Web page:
Symptom Burden, School Function, and Physical Activity One-Year Following Pediatric Concussion


To characterize symptom burden, school function, and physical activity in youth one year following acute concussion and those with subsequent repeat concussion.

Study design

Secondary analysis of 5P prospective, multicenter cohort study conducted in 9 Canadian emergency departments (ED). Participants were children between ages 5 and 18 who presented consecutively ≤48-hours of concussion and agreed to participate in a post hoc electronic survey one year after injury. Outcomes were assessed using a standardized 25-question symptom scale derived from the Post-Concussion Symptom Inventory-Parent; school function and physical activity outcomes were queried. The primary outcome was total symptom score one year following concussion, defined as the number of symptoms experienced more than before injury.


Of 3052 youth enrolled in the 5P study, 432 (median [IQR] age, 11.5 [9,14] years; 266 [62%] male) completed the one-year survey; 34 respondents reported a repeat concussion. Following acute concussion, youth were more likely to be symptom-free than following repeat concussion (75% vs. 50%; difference=25%[95%CI:8,41]; p=.002) and to have recovered fully (90% vs. 74%; difference=17% [95%CI:5, 34]; P = .002) after one year. Although physical symptoms were lower one year after initial ED presentation for both groups (p<.001), youth with a repeat concussion reported greater headache persistence (26% vs.13%; difference=13% [95%CI:1,31]; p=.024). Both groups returned to their normal school routine (100% vs 95%; difference=5% [95%CI:-5,8; p=.618). Youth without repeat concussion more frequently returned to normal physical activities (98% vs. 85%; difference=13% [95%CI:4,28]; p<.0001) and sport (95% vs. 82%; difference=13%[95% CI:3,29]; p=.009).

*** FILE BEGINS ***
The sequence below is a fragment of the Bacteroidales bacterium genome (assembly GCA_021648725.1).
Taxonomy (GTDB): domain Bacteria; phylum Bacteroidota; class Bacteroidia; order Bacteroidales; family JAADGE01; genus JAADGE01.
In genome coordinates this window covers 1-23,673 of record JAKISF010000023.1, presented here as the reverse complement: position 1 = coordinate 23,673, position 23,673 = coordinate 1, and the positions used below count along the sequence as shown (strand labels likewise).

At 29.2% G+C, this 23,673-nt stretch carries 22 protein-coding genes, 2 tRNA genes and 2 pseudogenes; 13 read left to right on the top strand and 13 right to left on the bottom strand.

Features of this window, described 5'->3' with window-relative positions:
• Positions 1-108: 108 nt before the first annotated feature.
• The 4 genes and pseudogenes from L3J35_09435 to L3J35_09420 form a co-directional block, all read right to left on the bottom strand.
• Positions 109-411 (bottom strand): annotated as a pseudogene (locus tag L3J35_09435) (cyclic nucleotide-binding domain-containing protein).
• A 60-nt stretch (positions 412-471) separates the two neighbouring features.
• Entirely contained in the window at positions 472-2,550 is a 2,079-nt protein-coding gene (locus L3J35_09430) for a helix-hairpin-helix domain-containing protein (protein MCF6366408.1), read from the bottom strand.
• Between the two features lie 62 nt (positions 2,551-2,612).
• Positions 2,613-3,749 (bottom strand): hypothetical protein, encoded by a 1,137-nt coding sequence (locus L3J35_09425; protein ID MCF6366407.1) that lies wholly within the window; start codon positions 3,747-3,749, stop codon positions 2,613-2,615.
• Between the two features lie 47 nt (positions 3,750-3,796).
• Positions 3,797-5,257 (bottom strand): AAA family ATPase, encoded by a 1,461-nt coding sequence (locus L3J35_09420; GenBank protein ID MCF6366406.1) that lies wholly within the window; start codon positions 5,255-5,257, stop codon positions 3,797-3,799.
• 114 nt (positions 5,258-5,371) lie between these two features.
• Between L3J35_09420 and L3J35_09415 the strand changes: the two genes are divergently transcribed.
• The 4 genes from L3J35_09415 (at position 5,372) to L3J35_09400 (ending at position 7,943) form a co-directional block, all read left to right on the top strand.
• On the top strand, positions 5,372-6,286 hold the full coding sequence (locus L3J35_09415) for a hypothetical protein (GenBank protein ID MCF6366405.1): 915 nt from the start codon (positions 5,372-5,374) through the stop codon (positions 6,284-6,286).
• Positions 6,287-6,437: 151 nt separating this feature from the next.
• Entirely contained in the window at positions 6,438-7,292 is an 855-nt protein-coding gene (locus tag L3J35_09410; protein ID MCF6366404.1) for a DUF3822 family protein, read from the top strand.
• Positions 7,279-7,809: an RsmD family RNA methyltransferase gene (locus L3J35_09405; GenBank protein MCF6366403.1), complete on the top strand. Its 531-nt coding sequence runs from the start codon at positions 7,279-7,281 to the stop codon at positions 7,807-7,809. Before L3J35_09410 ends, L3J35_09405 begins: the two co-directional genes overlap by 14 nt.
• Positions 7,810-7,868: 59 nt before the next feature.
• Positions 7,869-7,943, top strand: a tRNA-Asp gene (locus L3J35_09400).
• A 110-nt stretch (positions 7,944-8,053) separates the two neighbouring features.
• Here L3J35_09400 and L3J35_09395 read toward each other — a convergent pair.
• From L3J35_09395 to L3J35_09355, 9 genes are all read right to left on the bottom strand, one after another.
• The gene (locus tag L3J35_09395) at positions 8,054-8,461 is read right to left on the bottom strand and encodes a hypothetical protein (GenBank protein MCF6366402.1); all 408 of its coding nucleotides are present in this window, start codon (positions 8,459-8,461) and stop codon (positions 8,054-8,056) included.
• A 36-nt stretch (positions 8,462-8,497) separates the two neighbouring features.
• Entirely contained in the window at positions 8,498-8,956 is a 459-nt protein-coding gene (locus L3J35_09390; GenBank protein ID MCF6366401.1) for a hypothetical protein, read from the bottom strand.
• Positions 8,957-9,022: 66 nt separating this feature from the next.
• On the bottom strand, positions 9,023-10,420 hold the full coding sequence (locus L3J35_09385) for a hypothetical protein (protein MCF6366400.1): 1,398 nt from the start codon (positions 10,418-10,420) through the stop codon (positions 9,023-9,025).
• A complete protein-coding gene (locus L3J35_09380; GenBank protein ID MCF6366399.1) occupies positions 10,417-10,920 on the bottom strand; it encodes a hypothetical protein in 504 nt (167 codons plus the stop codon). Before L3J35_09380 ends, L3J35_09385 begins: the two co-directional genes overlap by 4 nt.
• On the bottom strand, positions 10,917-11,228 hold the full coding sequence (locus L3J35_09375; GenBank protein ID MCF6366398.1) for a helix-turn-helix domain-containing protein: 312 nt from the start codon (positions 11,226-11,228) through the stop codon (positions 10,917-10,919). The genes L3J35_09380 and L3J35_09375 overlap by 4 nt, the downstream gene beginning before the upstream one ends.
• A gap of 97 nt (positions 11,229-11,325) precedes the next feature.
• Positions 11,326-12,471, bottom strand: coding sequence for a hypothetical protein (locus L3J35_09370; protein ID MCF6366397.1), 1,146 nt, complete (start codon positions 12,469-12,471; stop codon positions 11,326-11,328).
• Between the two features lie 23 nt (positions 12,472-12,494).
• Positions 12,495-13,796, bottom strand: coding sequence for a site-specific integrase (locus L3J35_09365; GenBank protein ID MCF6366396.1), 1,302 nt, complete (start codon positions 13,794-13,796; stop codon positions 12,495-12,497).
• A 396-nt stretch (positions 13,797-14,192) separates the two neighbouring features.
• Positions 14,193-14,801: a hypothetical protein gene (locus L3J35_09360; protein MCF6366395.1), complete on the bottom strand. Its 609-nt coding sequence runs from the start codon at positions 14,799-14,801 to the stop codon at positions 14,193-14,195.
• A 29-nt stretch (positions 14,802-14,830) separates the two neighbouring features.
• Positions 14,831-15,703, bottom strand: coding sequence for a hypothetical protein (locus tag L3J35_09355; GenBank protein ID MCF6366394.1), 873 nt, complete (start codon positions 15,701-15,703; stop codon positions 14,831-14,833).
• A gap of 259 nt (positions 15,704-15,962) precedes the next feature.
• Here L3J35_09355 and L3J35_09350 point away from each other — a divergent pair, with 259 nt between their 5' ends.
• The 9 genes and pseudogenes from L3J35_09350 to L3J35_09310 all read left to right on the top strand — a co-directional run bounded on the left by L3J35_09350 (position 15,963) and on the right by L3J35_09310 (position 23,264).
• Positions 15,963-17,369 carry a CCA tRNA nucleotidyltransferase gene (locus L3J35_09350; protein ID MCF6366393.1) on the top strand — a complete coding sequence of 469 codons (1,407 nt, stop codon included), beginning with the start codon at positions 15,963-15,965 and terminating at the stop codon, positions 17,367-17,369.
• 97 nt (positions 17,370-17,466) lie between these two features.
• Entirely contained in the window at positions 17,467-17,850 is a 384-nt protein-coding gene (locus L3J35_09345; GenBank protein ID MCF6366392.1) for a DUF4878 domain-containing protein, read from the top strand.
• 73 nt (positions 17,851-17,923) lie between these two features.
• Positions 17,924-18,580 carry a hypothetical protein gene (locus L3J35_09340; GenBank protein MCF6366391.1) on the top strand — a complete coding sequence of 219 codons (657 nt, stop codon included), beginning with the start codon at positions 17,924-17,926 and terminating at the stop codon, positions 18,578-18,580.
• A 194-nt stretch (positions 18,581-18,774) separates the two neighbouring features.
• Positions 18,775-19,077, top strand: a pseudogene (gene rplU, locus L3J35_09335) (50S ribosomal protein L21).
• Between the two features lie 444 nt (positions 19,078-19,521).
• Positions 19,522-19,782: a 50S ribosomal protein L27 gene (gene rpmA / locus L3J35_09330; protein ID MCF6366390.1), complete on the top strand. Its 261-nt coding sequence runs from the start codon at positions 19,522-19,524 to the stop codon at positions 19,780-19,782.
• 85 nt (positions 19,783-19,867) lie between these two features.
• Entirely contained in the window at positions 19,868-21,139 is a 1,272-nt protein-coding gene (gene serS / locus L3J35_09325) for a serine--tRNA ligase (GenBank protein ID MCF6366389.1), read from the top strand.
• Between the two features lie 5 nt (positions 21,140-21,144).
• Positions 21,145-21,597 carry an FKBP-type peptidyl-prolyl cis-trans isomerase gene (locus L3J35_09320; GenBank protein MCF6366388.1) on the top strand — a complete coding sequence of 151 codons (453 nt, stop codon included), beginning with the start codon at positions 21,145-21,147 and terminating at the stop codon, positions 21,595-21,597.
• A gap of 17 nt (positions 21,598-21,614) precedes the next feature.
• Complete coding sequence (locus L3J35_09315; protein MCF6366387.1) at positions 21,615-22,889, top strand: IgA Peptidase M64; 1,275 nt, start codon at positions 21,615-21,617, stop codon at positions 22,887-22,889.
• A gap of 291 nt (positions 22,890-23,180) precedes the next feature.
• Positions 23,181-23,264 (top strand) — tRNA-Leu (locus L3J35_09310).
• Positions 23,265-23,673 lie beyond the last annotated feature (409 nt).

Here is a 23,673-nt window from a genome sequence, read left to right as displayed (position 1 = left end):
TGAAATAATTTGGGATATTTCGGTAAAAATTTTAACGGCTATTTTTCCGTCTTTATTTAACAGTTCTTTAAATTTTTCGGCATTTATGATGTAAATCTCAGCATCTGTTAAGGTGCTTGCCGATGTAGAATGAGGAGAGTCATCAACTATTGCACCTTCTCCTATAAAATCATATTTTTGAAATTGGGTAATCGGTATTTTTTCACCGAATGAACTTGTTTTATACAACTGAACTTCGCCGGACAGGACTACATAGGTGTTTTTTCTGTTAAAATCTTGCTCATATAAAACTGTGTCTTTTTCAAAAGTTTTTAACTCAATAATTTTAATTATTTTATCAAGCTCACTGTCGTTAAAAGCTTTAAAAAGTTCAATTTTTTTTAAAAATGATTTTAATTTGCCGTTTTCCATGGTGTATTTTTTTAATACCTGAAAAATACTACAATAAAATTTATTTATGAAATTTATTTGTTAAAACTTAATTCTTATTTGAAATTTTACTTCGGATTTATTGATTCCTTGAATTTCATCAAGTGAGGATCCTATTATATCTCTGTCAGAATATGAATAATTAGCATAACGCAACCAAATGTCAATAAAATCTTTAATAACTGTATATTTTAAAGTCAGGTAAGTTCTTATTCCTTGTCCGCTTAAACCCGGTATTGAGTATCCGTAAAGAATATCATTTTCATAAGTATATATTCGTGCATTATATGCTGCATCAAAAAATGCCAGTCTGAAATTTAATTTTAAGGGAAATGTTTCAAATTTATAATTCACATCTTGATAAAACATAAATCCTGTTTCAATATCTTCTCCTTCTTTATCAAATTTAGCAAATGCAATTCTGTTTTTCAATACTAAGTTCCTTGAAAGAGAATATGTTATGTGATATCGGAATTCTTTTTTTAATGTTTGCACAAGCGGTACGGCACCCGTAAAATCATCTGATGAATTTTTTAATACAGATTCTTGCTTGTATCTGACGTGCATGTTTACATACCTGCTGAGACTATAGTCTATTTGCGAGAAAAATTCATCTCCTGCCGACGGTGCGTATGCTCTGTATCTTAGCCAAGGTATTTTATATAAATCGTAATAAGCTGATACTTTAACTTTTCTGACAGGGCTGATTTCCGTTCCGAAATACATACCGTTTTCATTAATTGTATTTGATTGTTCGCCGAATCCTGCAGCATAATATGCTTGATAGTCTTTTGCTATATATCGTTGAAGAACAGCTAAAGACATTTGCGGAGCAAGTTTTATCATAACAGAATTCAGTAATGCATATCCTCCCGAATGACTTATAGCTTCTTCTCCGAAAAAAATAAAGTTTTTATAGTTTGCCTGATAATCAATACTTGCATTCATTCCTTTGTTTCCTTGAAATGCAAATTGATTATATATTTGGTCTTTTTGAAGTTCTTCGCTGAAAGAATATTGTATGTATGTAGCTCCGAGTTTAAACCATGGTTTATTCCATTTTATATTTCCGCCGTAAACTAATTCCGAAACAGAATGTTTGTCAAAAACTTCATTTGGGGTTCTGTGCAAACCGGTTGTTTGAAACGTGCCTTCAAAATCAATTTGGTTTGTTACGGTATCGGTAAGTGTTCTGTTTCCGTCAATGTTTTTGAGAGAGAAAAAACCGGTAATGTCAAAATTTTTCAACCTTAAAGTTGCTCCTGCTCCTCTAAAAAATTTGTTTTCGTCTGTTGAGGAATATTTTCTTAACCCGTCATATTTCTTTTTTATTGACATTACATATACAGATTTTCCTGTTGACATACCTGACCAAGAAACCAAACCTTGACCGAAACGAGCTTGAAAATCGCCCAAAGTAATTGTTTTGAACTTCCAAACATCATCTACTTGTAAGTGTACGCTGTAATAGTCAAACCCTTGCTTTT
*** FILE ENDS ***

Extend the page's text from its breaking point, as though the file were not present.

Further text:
Most youth are symptom-free and fully recovered one year following concussion. Some children with repeat concussion have worse outcomes and have delays in returning to normal school routines and sport.

Lead Researchers

Link to Publication


  1. Andrée-Anne Ledoux

    Scientist CHEO Research Institute

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  2. Martin Osmond

    Emeritus Senior Scientist, CHEO Research Institute

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  3. Roger Zemek

    Senior Scientist, CHEO Research Institute

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